Tasks take time to compute and communications take time to complete.  A task refers to a group of instructions that represents an algorithm.  A task can refer to an entire program or an relatively small part of a large program.  A communication refers to the transfer of information to or from a processor.  The communication channel may be between the processor and main memory or the processor and a resource, such as a file stream, input stream or output stream. 

The time to complete a communication is called its latency.  The latency of a communication between a processor and a resource is at least one order of magnitude greater than that between the processor and main memory.  Accessing a resource can leave the processor idle for a considerable period of time.  A processor waiting for a communication to complete is available to execute another program. 

Operating systems are designed to switch from one program to another.  The system of switching from one program to another is called multi-tasking.  In this case, each task refers to a separate program. 

Role of Problem Size

The amount of time and space that a program requires to execute increases with problem size.  A large program can consume enough time or space to make its performance an important programming issue.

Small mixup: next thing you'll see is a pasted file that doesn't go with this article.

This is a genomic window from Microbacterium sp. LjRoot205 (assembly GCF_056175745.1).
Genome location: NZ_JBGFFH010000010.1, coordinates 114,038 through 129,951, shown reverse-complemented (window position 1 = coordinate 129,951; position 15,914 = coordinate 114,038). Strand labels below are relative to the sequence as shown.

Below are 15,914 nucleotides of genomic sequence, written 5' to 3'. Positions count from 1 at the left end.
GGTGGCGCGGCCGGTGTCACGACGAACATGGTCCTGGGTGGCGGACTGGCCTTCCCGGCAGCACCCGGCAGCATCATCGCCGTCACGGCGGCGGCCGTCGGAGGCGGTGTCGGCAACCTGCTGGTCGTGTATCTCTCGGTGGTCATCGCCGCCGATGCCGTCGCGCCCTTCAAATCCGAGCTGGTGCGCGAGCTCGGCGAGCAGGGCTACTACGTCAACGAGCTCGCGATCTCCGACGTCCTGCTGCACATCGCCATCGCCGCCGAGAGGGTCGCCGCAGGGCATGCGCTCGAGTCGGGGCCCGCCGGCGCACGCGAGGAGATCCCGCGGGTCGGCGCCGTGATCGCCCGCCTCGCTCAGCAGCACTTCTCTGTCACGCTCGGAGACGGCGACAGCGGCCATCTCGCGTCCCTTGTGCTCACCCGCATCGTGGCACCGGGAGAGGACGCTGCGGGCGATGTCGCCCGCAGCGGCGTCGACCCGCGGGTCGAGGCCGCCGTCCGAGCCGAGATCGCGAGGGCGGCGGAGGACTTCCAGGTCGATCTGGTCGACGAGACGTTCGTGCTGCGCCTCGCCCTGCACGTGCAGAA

The time and space that an algorithm requires for completion depends on its complexity.  Two distinct measures of a program's complexity are time complexity and space complexity.  Time complexity refers to the rate at which solution time grows with problem size.  Space complexity refers to the rate at which memory requirements grow with problem size.  For instance, the initialization of 1000 elements to a constant value takes 1000 units of time (linear complexity), while a bubble sort of the same 1000 elements takes about 1000 * 1000 = 1,000,000 units of time (quadratic complexity).  In other words, the sorting parts of a program may require our attention, while the access of individual elements of an array need not require our attention; especially if the problem size is large.


Processes and Threads